After many years of silent permission, Blizzard has announced they are changing this TOS policy in World of Warcraft to make input broadcasting software a punishable offense. This decision will have a crippling effect on multi-boxers and dramatic consequences for the community and economy in the game.
Input broadcasting software is an essential tool for the controversial practice of multi-boxing. In laymen’s terms, multi-boxers run multiple instances of WoW at the same time which allows them to play more than one character at the same time. Multi-boxers run anywhere from 5-20 characters at the same time as a way to quickly farm a mass amount of items like gear and herbs to sell at the auction house. Multi-boxers use input broadcast software to link all of these characters together so that they are all controlled with the same inputs on the mouse and keyboard. When using this software, controlling one character works the same as controlling multiple characters.
There’s an important distinction to make: Blizzard is changing the policy in order to ban the software, not the practice of multi-boxing. It is not against the rules to play on multiple accounts simultaneously, but starting soon, multi-boxers won’t be allowed to do it the easy way.
While opinions are somewhat divided on this decision, the vast majority of the community seems enthusiastic about the change. At its core, this software gives multi-boxers an unfair advantage because it allows them to gather items and earn gold at a rate no other players could ever compete with. Further, multi-boxers can be a real nuisance when questing or trying to farm materials because they can so easily get ahead of you can kill every mob or farm every herb before you have a chance to. The decision to ban input broadcasting software creates a more even playing field for everyone.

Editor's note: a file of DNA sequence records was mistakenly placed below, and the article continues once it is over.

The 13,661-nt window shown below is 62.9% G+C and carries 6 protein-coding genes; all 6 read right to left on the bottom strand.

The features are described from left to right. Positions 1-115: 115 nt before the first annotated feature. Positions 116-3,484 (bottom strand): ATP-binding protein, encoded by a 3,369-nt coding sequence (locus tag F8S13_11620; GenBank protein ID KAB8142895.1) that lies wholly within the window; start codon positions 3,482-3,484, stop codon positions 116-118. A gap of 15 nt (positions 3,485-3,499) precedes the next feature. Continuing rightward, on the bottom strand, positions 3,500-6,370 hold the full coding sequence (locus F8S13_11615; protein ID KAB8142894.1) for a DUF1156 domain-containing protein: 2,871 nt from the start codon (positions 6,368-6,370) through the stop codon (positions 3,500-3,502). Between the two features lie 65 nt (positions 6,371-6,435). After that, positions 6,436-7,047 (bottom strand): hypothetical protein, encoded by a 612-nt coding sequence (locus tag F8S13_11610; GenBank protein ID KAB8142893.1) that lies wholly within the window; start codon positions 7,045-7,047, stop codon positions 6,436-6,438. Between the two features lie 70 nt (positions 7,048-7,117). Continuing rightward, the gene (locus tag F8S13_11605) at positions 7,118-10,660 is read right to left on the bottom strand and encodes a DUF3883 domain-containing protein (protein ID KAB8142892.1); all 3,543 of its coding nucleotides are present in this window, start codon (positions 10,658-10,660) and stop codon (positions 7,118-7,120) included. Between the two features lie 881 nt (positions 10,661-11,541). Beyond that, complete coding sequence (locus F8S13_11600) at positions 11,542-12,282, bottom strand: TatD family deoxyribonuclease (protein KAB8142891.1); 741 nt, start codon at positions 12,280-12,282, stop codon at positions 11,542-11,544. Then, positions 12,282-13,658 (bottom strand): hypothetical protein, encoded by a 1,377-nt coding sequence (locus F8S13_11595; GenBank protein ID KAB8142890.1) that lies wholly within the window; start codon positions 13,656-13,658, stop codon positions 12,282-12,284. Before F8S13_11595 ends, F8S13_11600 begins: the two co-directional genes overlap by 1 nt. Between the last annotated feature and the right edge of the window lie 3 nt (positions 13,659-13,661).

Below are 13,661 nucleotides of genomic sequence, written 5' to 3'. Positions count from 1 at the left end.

The big question now is how this change will affect the in-game economy. It’s long been assumed that multi-boxers flood the market with materials like herbs, lowering the price. With fewer materials in the wild, the law of supply and demand dictates that the price will go up. Certain factors make this a bit less straightforward, but we’ll find out soon enough when the masses come flooding back to World of Warcraft later this month for the release of Shadowlands.
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Eric Switzer is the Livestream News Editor for TheGamer as well as the lead for VR and Tech. He has written about comics and film for Bloody Disgusting and VFXwire. He is a graduate of University of Missouri – Columbia and Vancouver Film School. Eric loves board games, fan conventions, new technology, and his sweet sweet kitties Bruce and Babs. Favorite games include Destiny 2, Kingdom Hearts, Super Metroid, and Prey…but mostly Prey. His favorite Pokémon is Umbreon.
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